Ca2+-induced increases in steady-state concentrations of intracellular calcium are not required for inhibition of parathyroid hormone secretion

J. Russell, W. Zhao, G. Christ, S. Ashok, R. H. Angeletti

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7 Citations (Scopus)

Abstract

It has been well established, that increases in extracellular calcium concentration ([Ca2+]) inhibit parathyroid, hormone (PTH) secretion. The effects of [Ca2+] are mediated through a G-protein-coupled receptor that has been cloned and characterized. Additionally, it has been demonstrated in parathyroid cells that an increase in [Ca2+] results in an increase in steady-state levels of intracellular calcium ([Ca2+]i). At present, it has not been fully resolved whether changes in [Ca2+]i are related to changes in PTH secretion. In the current study, the effect of increased [Ca2+] on PTH secretion and the connection regarding changes in concentrations of intracellular calcium [Ca2+]i have been examined in primary cultures of bovine parathyroid cells. PTH secretion was measured by radioimmunoassay and intracellular calcium was determined by single cell calcium imaging. Bovine parathyroid cells pre-incubated with either 0.5 or 1 mM calcium responded to rapid increases in [Ca2+] (≥0.5 mM) with an immediate and sustained increase in steady-state levels of [Ca2+], that persisted for time intervals greater than 15 minutes. Although the magnitude of the sustained increase in [Ca2+]i varied among individual cells (∼40% to > 300%), the overall pattern and course of time were similar in all cells examined (n = 142). In all trials, [Ca2+], immediately returned to baseline levels following the addition of the calcium chelator, 1,2-bis(2-aminophenoxy)ethane-N,N,N′,N′-tetraacetic acid (BAPTA). Additional control studies, however, suggest that sustained increases in [Ca2+], do not correlate with regulation of parathyroid hormone secretion. Sustained elevations of [Ca2+]i were not observed when [Ca2+] was gradually increased by the addition of 0.1 mM increments at 1 minute intervals. Furthermore, the effect on inhibition of PTH secretion was the same regardless of whether [Ca2+] was increased, by gradual or rapid addition.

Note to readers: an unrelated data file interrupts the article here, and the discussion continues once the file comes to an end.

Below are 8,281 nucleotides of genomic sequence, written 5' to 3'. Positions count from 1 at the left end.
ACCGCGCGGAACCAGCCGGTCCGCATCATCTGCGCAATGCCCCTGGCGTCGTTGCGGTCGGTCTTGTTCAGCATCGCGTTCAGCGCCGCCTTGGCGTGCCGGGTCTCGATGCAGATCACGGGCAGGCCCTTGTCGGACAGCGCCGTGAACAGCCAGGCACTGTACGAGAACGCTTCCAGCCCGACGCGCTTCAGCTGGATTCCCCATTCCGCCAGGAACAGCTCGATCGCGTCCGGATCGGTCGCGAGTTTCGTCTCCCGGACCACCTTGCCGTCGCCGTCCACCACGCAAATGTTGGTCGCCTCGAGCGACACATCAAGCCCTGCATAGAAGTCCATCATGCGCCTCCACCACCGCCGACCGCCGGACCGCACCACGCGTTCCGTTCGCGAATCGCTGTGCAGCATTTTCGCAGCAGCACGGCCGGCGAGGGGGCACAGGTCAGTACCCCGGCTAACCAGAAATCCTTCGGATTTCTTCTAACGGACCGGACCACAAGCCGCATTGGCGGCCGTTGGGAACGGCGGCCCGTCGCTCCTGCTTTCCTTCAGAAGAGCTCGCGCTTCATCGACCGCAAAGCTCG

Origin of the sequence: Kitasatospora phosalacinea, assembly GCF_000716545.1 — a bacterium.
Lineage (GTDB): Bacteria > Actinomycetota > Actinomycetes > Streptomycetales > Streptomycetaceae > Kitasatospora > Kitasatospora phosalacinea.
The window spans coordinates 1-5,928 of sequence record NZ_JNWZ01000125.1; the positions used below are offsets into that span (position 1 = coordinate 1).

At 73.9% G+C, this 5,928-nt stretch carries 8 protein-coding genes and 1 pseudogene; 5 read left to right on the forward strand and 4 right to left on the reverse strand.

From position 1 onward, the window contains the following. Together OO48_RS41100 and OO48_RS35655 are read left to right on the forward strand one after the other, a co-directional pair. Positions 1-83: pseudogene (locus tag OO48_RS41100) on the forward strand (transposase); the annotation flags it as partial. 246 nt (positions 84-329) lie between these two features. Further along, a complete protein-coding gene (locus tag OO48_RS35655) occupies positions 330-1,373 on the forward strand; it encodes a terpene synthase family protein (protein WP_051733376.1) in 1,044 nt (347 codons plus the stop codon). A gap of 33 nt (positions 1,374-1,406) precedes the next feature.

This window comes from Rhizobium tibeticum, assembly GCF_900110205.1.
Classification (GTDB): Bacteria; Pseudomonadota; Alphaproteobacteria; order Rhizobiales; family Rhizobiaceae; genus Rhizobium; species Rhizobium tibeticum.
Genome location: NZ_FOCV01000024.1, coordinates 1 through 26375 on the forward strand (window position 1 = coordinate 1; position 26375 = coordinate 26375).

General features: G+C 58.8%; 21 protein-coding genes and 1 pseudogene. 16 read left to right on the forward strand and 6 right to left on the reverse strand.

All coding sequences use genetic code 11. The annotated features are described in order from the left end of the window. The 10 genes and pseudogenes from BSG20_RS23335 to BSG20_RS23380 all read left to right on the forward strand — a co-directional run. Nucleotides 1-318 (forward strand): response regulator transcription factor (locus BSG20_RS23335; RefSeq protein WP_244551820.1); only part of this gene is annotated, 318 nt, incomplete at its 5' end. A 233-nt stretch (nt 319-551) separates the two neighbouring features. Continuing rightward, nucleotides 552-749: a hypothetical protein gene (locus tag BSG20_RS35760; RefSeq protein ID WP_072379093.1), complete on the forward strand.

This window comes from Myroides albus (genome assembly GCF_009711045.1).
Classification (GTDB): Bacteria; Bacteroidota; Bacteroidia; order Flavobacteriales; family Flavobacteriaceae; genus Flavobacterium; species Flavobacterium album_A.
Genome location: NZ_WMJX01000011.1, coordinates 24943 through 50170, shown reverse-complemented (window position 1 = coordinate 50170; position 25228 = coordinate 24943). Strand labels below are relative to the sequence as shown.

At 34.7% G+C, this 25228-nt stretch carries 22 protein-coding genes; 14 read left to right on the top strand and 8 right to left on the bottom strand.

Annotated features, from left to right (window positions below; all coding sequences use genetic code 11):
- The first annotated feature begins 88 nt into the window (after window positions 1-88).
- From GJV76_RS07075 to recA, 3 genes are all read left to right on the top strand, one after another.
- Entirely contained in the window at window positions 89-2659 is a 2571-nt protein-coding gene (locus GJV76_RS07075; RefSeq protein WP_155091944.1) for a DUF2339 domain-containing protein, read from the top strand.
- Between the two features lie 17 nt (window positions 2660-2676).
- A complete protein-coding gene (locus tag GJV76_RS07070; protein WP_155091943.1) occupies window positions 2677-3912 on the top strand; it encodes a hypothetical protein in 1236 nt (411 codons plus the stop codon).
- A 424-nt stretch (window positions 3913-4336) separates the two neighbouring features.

Original languageEnglish (US)
Pages (from-to)221-226
Number of pages6
JournalMolecular Cell Biology Research Communications
Volume1
Issue number3
StatePublished - Jun 1999

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Parathyroid Hormone
Calcium
Ethane
G-Protein-Coupled Receptors
Radioimmunoassay
Acids

ASJC Scopus subject areas

  • Molecular Biology

Cite this

Ca2+-induced increases in steady-state concentrations of intracellular calcium are not required for inhibition of parathyroid hormone secretion. / Russell, J.; Zhao, W.; Christ, G.; Ashok, S.; Angeletti, R. H.

In: Molecular Cell Biology Research Communications, Vol. 1, No. 3, 06.1999, p. 221-226.

Research output: Contribution to journalArticle

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abstract = "It has been well established, that increases in extracellular calcium concentration ([Ca2+]) inhibit parathyroid, hormone (PTH) secretion. The effects of [Ca2+] are mediated through a G-protein-coupled receptor that has been cloned and characterized. Additionally, it has been demonstrated in parathyroid cells that an increase in [Ca2+] results in an increase in steady-state levels of intracellular calcium ([Ca2+]i). At present, it has not been fully resolved whether changes in [Ca2+]i are related to changes in PTH secretion. In the current study, the effect of increased [Ca2+] on PTH secretion and the connection regarding changes in concentrations of intracellular calcium [Ca2+]i have been examined in primary cultures of bovine parathyroid cells. PTH secretion was measured by radioimmunoassay and intracellular calcium was determined by single cell calcium imaging. Bovine parathyroid cells pre-incubated with either 0.5 or 1 mM calcium responded to rapid increases in [Ca2+] (≥0.5 mM) with an immediate and sustained increase in steady-state levels of [Ca2+], that persisted for time intervals greater than 15 minutes. Although the magnitude of the sustained increase in [Ca2+]i varied among individual cells (∼40{\%} to > 300{\%}), the overall pattern and course of time were similar in all cells examined (n = 142). In all trials, [Ca2+], immediately returned to baseline levels following the addition of the calcium chelator, 1,2-bis(2-aminophenoxy)ethane-N,N,N′,N′-tetraacetic acid (BAPTA). Additional control studies, however, suggest that sustained increases in [Ca2+], do not correlate with regulation of parathyroid hormone secretion. Sustained elevations of [Ca2+]i were not observed when [Ca2+] was gradually increased by the addition of 0.1 mM increments at 1 minute intervals. Furthermore, the effect on inhibition of PTH secretion was the same regardless of whether [Ca2+] was increased, by gradual or rapid addition.",
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